“View From a Tower” greets you with pure demolition from the start, with the band launching into tricky black metal that’s violent and seeks blood. The vocals roar and go for the throat, feeling savage and animalistic, and as the song goes on, it develops into a prog-fueled, captivating piece that holds your attention by force. There are moments during this song that made me think back to the sadly befallen Ludicra, which made me happy to hear Mortals carrying on a piece of their spirit. “Epochryphal Gloom” has thick bass playing at the start, and it goes into a doom-infested assault that eventually meets up with black metal majesty. Again, the musical progression through the song is stunning, and there is plenty of sinister melody to drench you in dramatic terror. There are sections you can just get lost in, imagining some sort of glorious battle scene that’s equally picturesque and dripping with guts. The band hits all the sweet spots, from mean and grisly punishment, to vocals that sound like they wish to maim you, and eventually more doomy mauling. Hell of a trip. “The Summoning” is unquestionably black during its 9:20 running time, with a dizzying array of melodies, thrashy tendencies that could get your face punched at a live show, and cymbals that are assaulted by Havlik with merciless fury. You never stay in one place for the long, as the band works through so many ever-changing sections of chaos that it’s pointless to fight. You might as well get swept up and go along for the ride through this monster.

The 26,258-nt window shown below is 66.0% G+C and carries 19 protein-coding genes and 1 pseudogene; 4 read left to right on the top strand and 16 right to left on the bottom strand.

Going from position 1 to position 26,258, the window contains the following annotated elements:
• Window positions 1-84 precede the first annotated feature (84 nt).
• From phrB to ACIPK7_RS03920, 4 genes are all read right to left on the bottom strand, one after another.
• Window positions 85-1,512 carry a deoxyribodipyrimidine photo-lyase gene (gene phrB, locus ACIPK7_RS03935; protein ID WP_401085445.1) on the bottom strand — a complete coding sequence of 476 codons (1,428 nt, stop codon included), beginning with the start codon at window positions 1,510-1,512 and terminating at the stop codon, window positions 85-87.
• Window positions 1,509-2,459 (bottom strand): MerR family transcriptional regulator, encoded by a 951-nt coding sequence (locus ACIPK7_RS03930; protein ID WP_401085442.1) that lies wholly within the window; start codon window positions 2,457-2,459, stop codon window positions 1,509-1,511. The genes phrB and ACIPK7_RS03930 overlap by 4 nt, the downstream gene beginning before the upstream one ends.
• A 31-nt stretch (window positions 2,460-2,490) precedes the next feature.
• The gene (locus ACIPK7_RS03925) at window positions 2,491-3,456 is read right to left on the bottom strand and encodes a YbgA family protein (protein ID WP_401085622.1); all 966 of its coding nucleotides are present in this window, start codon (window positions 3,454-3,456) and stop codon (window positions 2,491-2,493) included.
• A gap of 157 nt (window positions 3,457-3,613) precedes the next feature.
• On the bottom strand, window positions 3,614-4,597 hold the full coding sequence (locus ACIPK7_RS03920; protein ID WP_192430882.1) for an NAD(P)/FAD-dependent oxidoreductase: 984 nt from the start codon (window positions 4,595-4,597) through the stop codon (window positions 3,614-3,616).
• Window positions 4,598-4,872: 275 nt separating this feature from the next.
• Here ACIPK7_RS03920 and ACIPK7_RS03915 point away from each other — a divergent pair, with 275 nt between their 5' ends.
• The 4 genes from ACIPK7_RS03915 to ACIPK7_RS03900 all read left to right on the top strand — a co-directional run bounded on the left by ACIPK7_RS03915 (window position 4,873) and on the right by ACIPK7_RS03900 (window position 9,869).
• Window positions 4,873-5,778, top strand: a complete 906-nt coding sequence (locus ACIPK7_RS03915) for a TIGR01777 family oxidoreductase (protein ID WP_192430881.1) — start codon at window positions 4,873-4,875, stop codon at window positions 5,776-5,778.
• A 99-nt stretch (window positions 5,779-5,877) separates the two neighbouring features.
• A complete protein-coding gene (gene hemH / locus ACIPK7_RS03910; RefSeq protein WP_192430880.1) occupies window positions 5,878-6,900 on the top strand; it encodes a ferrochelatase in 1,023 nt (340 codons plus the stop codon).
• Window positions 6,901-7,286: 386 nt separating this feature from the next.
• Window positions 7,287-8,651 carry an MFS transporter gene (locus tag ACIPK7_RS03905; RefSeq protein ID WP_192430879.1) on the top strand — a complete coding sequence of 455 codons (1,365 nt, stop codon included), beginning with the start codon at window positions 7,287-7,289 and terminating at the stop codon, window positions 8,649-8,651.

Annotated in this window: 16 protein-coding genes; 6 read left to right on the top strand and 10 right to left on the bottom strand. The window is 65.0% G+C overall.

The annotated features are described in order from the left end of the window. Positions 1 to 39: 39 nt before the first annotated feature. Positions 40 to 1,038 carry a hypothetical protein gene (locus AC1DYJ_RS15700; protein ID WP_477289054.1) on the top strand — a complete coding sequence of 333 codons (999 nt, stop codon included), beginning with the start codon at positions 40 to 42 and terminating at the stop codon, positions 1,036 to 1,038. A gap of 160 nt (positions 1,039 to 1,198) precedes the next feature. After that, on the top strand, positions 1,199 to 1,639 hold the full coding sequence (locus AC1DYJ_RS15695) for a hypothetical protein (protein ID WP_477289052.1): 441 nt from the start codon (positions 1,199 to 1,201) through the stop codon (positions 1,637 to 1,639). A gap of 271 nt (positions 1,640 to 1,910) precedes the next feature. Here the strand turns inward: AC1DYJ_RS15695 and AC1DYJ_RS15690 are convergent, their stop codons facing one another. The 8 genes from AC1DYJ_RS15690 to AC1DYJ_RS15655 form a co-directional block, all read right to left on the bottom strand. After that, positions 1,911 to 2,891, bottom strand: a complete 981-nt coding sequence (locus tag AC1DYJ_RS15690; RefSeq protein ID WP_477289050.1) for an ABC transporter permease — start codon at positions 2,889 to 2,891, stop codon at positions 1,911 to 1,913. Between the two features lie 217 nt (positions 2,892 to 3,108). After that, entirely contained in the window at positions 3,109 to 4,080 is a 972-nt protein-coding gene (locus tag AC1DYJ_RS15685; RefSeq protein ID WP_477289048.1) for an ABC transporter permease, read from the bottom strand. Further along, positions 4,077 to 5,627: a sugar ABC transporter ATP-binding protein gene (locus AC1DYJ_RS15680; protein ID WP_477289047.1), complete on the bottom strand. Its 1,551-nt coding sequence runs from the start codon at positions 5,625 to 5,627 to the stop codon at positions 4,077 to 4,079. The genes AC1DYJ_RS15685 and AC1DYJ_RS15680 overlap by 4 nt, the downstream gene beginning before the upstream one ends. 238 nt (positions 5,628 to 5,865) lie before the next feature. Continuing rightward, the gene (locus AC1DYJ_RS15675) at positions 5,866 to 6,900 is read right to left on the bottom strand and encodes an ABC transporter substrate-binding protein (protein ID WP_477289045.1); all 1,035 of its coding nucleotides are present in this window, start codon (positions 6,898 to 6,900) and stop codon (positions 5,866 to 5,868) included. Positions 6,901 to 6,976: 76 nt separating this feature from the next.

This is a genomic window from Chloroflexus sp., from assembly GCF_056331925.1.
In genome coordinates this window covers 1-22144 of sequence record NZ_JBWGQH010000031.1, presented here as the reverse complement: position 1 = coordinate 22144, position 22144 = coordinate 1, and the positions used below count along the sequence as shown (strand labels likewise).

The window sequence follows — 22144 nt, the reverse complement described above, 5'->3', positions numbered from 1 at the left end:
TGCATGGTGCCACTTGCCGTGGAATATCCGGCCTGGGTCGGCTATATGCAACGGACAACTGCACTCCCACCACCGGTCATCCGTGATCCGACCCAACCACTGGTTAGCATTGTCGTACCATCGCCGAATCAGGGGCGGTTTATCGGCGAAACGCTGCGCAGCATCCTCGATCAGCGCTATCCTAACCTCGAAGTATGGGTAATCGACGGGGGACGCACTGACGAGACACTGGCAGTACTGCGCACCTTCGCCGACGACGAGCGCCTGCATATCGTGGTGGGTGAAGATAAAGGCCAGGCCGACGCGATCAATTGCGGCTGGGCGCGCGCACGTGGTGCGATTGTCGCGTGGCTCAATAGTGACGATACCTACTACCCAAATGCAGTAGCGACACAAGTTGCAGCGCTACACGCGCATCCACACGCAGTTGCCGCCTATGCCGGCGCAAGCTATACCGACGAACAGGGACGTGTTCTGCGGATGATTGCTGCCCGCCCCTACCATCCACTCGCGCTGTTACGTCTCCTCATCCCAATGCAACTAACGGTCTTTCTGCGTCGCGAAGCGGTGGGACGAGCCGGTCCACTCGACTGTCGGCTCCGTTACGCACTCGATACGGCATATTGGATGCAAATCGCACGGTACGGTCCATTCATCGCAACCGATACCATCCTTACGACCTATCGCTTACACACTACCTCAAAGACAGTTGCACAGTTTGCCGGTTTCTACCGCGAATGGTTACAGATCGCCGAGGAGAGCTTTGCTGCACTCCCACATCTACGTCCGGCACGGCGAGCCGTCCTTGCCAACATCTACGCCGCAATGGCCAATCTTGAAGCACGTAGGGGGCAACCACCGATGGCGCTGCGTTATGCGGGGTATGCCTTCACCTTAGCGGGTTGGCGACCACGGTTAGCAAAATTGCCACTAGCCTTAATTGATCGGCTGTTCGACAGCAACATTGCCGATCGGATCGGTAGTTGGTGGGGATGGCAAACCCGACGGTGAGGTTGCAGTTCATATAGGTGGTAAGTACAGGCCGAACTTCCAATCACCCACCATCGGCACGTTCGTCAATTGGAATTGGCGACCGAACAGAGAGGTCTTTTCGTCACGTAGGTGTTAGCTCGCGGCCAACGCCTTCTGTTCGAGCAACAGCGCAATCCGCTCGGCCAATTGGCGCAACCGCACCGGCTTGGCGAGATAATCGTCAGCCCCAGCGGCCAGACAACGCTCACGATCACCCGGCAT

“Devilspell” is the most heinous-sounding of all the songs, and perhaps that’s evident simply from the title. The vocals sound like they were scraped from the walls of hell and pasted in Wolf’s mouth, especially with the howl of, “Lucifer, speak my name.” The song simmers for its nine-plus minutes, providing more chance to ride ever-changing, violent waves through grinding black metal, prog-influenced guitar parts that are simmering and exciting, and drumming that’ll break your face. The final few minutes offer the biggest surprises, as the band hits on some classic metal highs, closing in on some of their tightest, most fluid playing on a record full of that type of thing. Just a great, blood-rushing finish. “Series of Decay” runs more than nine minutes as well, and it blasts out of the gate with surging black metal that’s an absolute joy to hear blaring from your speakers, headphones, you name it. Grisly vocals and storming playing make it feel like a drenching black cloud is hanging overhead. But eventually some calms sets in to act as the red herring. From there, the band ignites anew with savage thashing, chugging that just doesn’t quit, and some scintillating guitar work that burns the hair off your arms. I should note the guitar playing is a particular high point through this entire record, as Cline’s playing is enthralling and inventive. Closer “Anchored in Time” is one final dose of calculated black punishment, with the open question of, “Where has time gone?” The song feels sorrowful and solemn even while it’s rushing at you with torches blazing, and the doom-fed finish gives the cut, and the record, the perfect send-off to the pyres of death, where only ashes are your future.

I expect—no, I demand—by the end of the year, people are going to be putting Mortals on their best-of lists for 2014 and hailing this act as one of metal’s great hopes. They have a chance to reach way more people with Relapse behind them, and they put their best killing swords forward with “Cursed to See the Future.” If you haven’t experienced Mortals’ power and glory, there’s no better time than now. Do it, or get trampled in their violent path toward dominance.

For more on the band, go here: https://www.facebook.com/mortalstheband

To buy the album, go here: http://www.relapse.com/store.html

For more on the label, go here: http://www.relapse.com/